The first evidence dates back with certainty to the Roman era, and the numerous findings testify to this. The very root of the name, Quingentole, goes back to the Latin land survey system (“quingenti”, 500').
Originally distributed between the localities of Panerolo and San Lorenzo, centres that persisted until the Middle Ages, both with a defensive and a cult function, the territory was a border area for a long time, especially due to the presence of the great river, the Po.
In the fifteenth century, the Bishop of Mantua Matteo Boniperti, through the construction of a large palace, the residence of the cardinals Gonzaga and the lords of Mantua between the fifteenth and the seventeenth centuries, moved the social and cultural centre to today's Piazza Italia, moderating and almost totally reducing the interest in the previous residential areas. A direct consequence was the demolition, in the mid-1700s, of the parish church of San Lorenzo, replaced by the current Baroque building.
After the unification of Italy, the Municipality will take possession of the villa, transforming it into the municipal seat.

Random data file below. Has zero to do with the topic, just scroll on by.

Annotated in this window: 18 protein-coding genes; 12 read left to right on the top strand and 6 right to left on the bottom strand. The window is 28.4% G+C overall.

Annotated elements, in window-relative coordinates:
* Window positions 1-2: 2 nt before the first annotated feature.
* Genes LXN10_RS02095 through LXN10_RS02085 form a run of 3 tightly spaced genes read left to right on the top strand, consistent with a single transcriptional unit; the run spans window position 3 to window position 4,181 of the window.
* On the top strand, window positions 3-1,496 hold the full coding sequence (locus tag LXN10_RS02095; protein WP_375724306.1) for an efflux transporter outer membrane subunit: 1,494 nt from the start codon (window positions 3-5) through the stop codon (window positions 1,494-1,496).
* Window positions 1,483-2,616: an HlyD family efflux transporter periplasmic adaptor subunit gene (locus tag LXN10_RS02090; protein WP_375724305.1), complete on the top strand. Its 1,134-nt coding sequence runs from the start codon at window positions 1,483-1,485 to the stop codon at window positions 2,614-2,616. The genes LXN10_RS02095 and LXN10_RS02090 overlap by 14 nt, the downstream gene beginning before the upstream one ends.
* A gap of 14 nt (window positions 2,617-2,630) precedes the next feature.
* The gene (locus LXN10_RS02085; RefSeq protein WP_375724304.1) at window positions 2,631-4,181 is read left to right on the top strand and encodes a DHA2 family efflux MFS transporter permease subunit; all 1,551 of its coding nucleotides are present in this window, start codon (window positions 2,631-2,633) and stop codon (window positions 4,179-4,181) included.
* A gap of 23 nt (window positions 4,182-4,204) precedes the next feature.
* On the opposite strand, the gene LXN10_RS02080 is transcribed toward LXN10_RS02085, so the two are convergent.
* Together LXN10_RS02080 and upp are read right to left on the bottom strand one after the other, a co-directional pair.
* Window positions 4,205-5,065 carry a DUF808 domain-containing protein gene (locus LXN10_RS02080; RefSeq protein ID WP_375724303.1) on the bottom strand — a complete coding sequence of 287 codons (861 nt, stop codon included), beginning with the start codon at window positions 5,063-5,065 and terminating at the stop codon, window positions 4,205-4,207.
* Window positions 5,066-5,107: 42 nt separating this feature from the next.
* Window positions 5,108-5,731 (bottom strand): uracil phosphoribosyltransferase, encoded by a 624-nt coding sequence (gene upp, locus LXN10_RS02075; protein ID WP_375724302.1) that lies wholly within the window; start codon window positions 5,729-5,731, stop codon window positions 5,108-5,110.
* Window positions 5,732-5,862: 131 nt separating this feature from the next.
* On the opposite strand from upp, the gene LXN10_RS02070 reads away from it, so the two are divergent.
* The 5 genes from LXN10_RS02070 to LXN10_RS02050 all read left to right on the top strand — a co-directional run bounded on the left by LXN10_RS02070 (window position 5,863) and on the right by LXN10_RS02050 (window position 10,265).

Together with the aforementioned Episcopal palace, refined by the decorative apparatuses by Giulio Romano, there are the Parish Church of 700 that houses an altarpiece by Felice Campi, a pupil of Bazzani, and numerous canvases of excellent artistic value, and the Oratory of San Lorenzo, built on the foundations of previous ecclesiastical settlements of medieval origin.
Among the naturalistic sites of great historical and environmental value, we remember the Piarda, characterized by an imposing docking staircase close to the bank of the Po that, thinning directly into the river, represents a fascinating point of conjunction between land and water.
Another element of interest is the pumping station of Sabbioncello, built in the early 1950s, a direct contact point between the great river and the rural landscape, with its characteristic structures and canals.